Off-campus UNL users: To download campus access dissertations, please use the following link to log into our proxy server with your NU ID and password. When you are done browsing please remember to return to this page and log out.
Non-UNL users: Please talk to your librarian about requesting this dissertation through interlibrary loan.
The process of engagement with the green dot bystander intervention program among higher education staff/faculty
The purpose of this grounded theory study was to explore the process of engagement with the Green Dot bystander intervention program among higher education staff/faculty. Constructivist grounded theory methodology was used to answer the following research questions: (a) what is the process of engagement with the Green Dot bystander intervention program among higher education staff/faculty, and (b) what theoretical model best describes the process of engagement with the Green Dot bystander intervention program among higher education staff/faculty? Following purposeful and theoretical sampling procedures, thirteen staff/faculty members who had been trained and certified as Green Dot facilitators participated in intensive interviews. The researcher coded the resulting interview transcriptions using MAXQDA11 data analysis software. Using focused coding and constant comparative methods, the researcher collapsed 1200 initial codes into 42 categories. Final theoretical analysis resulted in formulation of the emergent tri-phasic Constructivist Engagement Model (CEM), grounded in the experiences of participants within a shared university setting. Personal functional antecedent elements to Activating the engagement process included precursors of a well-developed identity as a change agent, a connection to the issue of sexual violence, and perceived meaningfulness of participating in violence prevention efforts. Functional antecedent elements in the environment included a congruent university value system and structural support for the program. As implementation of the program progressed through formally Training staff/faculty with the Green Dot Institute, participants described diverse experiences and impressions of the training. Staff/faculty emerged from the certification training with either a firm belief in the bystander intervention message but not the program, or belief in the bystander intervention message and Green Dot as an effective program. As staff/faculty launched and sustained the Green Dot program on campus, engagement was actively constructed through a dynamic and synergistic process involving the components of Performing, Relating, Experiencing, Evaluating, and Envisioning, which comprised the CEM. This theory and model provide substantive insights relevant to Green Dot bystander intervention program implementation and maintenance, as well as staff/faculty engagement in social justice endeavors in higher education settings. Further, the CEM contributes to the existing scholarship on the under-theorized yet important construct of engagement.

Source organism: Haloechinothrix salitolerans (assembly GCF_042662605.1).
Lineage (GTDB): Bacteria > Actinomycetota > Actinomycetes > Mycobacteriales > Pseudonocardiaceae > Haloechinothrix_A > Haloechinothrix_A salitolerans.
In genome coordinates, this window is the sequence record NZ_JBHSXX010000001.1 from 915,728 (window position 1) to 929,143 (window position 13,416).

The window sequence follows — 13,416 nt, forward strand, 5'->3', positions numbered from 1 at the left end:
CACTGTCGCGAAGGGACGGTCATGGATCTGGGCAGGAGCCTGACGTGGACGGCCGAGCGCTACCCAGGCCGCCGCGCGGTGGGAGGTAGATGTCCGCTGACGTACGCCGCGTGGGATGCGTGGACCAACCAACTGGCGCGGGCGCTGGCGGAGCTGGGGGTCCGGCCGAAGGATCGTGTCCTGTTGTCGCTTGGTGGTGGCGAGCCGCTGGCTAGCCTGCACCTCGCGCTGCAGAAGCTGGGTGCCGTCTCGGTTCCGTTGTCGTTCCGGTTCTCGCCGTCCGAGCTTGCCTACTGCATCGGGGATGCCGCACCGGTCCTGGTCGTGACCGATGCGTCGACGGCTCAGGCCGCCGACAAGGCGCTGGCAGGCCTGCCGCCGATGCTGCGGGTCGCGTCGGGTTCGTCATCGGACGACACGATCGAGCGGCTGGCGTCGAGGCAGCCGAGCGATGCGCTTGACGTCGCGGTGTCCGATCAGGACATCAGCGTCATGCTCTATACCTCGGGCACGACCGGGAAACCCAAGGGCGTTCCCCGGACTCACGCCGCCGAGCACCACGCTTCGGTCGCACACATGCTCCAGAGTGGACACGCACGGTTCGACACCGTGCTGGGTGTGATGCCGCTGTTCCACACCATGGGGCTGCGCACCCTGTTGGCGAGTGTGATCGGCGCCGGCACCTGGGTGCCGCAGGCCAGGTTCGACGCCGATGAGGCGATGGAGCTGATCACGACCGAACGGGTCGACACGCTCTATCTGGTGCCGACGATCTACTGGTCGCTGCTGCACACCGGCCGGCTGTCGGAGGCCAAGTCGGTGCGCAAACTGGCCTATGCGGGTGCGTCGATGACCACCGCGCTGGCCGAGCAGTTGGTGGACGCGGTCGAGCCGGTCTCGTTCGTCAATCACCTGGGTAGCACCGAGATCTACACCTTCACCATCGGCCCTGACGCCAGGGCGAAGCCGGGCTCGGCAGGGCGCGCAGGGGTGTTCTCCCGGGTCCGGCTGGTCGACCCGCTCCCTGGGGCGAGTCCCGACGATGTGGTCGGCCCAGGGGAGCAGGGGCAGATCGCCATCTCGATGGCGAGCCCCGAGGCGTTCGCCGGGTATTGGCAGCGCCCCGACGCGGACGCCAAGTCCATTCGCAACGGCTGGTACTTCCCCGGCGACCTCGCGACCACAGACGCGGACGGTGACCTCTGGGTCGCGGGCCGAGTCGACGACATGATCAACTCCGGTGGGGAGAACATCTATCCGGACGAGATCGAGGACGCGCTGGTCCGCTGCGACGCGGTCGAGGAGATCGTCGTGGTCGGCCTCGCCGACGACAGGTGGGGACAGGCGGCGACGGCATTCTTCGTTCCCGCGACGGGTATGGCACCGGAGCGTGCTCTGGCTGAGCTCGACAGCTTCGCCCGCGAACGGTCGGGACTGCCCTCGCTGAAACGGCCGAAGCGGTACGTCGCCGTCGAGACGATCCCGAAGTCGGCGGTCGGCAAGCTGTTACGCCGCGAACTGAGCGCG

Womens studies|Counseling Psychology
Nitzel, Camie L, "The process of engagement with the green dot bystander intervention program among higher education staff/faculty" (2016). ETD collection for University of Nebraska - Lincoln. AAI10102750.